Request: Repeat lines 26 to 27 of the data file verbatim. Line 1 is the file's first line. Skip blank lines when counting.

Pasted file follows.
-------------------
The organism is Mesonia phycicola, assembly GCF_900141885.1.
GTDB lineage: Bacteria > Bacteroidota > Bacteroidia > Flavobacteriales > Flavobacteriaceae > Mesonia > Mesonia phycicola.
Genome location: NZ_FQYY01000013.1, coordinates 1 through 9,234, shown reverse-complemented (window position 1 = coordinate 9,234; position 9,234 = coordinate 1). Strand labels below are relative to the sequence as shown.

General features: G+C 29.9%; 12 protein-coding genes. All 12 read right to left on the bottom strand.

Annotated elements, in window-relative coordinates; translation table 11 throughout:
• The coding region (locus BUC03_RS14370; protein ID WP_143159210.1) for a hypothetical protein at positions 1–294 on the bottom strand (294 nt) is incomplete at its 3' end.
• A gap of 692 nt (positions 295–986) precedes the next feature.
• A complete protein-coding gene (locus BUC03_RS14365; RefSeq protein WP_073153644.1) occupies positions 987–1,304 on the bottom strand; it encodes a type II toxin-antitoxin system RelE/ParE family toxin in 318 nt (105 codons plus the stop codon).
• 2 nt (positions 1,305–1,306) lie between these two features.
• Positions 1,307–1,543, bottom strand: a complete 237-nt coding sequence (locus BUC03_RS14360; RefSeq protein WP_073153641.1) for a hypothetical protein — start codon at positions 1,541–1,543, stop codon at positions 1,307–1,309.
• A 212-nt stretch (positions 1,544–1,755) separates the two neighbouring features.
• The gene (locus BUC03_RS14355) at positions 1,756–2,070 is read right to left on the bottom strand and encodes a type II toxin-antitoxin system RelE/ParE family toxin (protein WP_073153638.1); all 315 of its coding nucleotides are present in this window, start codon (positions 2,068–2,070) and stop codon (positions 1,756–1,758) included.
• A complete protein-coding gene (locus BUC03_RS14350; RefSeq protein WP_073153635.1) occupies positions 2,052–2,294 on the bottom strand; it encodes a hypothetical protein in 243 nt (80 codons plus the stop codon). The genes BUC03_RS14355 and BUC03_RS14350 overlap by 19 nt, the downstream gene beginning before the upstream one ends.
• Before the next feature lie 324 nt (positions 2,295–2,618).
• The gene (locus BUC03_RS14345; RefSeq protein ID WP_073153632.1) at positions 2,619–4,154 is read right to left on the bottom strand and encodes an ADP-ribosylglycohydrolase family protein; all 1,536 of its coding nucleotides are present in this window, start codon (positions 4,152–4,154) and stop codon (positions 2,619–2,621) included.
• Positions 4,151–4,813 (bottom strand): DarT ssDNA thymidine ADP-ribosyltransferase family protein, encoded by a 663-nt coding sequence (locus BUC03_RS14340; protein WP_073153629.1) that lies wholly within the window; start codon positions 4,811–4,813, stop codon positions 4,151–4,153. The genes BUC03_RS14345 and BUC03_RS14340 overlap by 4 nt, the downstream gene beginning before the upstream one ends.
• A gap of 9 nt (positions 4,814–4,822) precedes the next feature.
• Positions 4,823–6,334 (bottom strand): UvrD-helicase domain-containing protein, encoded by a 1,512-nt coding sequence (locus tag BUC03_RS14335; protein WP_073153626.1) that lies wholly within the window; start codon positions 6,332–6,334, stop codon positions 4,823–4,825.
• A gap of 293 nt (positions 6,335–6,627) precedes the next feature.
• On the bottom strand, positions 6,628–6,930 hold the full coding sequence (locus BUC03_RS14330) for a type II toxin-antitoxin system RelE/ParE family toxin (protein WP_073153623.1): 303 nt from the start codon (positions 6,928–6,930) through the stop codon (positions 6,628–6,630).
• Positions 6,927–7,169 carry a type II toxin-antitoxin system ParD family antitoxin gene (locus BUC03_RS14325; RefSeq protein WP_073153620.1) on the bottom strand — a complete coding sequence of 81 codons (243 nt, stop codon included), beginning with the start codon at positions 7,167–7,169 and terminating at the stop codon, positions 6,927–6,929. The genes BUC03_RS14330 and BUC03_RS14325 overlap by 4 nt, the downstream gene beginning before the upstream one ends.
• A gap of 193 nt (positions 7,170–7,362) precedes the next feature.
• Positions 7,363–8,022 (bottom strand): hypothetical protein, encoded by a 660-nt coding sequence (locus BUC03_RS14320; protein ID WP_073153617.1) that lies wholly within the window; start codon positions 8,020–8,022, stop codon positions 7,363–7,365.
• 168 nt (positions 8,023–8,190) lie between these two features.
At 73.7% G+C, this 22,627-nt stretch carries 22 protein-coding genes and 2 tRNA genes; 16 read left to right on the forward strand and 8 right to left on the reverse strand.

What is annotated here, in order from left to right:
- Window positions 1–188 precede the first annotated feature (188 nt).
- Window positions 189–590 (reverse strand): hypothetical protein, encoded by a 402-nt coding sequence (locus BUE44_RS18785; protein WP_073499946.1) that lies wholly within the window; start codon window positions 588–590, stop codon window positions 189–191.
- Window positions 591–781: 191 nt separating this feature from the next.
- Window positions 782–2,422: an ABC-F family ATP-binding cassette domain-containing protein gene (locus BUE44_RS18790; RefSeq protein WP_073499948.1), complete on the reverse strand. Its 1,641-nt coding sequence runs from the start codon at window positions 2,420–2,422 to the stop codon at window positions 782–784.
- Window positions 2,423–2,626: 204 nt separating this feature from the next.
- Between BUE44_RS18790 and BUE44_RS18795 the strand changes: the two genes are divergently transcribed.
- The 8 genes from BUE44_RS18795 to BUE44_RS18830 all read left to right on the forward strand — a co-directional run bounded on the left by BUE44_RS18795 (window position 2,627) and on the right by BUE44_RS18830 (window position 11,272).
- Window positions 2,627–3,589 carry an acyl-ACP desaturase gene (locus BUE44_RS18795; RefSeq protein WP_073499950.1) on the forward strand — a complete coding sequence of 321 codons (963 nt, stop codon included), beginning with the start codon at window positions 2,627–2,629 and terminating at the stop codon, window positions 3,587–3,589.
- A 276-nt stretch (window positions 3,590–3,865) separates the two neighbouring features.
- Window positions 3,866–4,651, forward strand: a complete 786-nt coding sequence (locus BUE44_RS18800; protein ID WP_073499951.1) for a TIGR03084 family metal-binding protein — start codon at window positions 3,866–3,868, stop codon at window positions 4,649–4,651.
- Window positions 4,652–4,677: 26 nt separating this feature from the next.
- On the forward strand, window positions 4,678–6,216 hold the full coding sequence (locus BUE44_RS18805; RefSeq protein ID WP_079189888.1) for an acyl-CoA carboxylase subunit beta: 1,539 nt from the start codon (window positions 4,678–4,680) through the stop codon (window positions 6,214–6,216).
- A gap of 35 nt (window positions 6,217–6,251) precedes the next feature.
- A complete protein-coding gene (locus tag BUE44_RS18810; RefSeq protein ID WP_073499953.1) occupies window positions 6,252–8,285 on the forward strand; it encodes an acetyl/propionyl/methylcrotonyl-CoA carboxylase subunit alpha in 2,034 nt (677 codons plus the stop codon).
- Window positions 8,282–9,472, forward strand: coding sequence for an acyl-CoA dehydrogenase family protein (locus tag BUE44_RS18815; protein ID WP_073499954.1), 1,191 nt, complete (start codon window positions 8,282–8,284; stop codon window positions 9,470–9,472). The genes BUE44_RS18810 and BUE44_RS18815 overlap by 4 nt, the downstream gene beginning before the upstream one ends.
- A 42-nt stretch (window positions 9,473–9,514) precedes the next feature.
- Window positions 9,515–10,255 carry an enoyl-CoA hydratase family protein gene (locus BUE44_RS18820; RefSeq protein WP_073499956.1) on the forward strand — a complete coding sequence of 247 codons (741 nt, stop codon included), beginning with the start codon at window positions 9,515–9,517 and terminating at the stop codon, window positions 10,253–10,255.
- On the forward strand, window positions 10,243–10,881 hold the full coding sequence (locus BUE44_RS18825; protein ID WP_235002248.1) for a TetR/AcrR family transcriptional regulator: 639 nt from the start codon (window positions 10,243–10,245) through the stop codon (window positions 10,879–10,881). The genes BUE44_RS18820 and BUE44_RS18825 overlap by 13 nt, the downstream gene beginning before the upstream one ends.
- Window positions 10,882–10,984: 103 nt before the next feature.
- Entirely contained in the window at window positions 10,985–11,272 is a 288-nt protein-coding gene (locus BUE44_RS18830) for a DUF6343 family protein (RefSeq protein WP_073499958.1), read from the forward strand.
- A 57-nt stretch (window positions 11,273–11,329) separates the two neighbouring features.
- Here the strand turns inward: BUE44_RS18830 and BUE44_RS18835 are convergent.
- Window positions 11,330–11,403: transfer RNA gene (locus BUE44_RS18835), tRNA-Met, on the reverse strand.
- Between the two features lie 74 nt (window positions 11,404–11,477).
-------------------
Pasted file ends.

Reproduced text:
What is annotated here, in order from left to right:
- Window positions 1–188 precede the first annotated feature (188 nt).